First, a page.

Among the films presented at the Festival of New Latin American Cinema, which began here on the December 4, is one entitled With You, Bread and Onions. In a recent interview on the television program Afternoon at Home, the director Juan Carlos Cremata commented that he had decided not to submit his film for judging because he does not believe in competitions like this. Nor does he believe there are good films and bad films, nor good and bad actors and directors.
If he does not believe in prizes or in what they represent, then why is he making movies? Why did he accept the “crappy housing” he was given in Nuevo Vedado which, according to “wagging tongues,” was a reward for his film Chamaco? I swear I almost had to be tied to my seat just to get through that dark, sordid tale. At least it was not a theater seat; fortunately I made the sacrifice at home, watching it from my armchair on a rented DVD.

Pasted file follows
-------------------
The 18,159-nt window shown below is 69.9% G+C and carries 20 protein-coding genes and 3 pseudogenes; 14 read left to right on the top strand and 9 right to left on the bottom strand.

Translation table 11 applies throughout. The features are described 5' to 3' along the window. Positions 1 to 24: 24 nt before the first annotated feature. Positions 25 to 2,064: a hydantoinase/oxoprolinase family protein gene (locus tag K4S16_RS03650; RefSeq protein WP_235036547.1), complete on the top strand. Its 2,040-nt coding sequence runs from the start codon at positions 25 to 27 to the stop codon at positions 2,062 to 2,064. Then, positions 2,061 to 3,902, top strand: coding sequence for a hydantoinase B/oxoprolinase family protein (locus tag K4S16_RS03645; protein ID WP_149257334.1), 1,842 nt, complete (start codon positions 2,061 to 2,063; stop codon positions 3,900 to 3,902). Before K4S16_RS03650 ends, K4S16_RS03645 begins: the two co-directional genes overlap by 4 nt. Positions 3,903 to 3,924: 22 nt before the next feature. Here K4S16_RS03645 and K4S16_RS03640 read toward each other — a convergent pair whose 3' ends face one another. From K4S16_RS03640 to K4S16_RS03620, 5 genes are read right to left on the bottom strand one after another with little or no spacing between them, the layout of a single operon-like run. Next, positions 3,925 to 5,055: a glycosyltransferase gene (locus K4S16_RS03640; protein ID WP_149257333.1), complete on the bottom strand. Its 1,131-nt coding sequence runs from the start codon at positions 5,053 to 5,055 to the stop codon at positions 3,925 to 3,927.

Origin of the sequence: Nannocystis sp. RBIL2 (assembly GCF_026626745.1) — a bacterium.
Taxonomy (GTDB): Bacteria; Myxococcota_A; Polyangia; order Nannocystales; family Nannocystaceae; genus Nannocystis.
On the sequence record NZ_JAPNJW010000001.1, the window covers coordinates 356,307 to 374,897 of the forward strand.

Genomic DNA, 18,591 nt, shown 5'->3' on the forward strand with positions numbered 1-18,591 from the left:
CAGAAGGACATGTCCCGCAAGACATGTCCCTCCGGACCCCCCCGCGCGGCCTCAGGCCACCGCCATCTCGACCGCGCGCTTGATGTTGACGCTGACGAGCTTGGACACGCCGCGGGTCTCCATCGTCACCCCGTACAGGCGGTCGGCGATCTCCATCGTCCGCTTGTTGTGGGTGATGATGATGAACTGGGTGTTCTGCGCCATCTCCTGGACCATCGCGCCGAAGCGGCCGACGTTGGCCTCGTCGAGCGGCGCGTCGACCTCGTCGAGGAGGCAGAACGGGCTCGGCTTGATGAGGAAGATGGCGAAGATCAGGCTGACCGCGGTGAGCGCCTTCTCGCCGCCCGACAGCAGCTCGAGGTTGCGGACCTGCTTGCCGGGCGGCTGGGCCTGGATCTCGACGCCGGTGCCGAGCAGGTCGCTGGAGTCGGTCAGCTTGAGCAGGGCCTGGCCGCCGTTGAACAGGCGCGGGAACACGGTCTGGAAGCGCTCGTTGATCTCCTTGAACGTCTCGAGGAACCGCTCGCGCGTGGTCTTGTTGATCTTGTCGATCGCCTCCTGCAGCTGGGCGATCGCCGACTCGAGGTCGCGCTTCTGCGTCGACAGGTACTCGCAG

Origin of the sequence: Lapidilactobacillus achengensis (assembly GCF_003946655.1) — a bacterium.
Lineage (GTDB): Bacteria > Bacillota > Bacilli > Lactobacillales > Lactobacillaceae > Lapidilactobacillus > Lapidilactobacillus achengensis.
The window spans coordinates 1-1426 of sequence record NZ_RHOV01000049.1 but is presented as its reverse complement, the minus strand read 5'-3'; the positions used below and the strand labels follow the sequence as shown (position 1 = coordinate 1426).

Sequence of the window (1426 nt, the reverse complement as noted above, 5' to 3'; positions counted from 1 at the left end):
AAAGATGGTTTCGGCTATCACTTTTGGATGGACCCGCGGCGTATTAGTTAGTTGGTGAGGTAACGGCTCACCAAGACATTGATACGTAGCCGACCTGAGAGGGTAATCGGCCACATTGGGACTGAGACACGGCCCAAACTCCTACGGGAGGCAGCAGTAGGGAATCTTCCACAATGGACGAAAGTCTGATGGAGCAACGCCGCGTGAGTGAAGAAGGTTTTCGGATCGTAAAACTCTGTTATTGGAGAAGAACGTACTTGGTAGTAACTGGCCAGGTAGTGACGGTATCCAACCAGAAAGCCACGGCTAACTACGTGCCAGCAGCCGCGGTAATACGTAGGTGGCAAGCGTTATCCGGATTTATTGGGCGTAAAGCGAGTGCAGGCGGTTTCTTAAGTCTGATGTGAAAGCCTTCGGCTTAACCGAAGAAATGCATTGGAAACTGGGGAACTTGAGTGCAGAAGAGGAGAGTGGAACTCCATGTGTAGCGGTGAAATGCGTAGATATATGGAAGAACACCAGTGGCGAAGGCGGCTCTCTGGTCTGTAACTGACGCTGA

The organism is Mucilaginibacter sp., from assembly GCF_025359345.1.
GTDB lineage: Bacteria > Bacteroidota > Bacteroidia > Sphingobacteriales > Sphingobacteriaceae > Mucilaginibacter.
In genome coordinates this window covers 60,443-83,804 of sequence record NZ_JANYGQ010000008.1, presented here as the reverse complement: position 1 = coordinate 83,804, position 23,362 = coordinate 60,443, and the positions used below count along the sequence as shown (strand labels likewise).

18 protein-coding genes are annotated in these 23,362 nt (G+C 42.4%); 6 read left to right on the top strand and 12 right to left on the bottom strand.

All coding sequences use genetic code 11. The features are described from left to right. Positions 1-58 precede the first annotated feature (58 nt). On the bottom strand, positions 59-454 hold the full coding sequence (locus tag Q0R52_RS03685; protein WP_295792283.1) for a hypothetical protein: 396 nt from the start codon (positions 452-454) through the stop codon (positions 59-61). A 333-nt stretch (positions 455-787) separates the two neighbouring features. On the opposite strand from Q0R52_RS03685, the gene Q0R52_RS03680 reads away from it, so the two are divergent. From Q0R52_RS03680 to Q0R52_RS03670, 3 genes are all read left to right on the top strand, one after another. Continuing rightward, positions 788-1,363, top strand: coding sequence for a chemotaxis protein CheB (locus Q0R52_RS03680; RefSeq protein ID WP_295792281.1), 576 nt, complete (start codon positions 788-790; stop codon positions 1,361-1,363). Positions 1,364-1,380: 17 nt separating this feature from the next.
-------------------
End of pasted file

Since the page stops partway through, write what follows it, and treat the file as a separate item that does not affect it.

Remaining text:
With You, Bread and Onions, which I have not yet seen, is based on a play by Hector Quintero, though I doubt much can be expected of this film. The title recalls an old Cuban expression which gained popularity at a time when onions and bread cost only a few cents. It referred to a romance taking place in extreme poverty.
Saying this today would connote something extremely expensive, what with a pound of bread costing 10 CUP (Cuban pesos) and a half an onion at least 70 CUP, much more than the daily wage of the average worker.
So the meaning of the phrase has changed a lot, as have the social values lost during these last 54 years of survival.
Translated by: BW
9 December 2014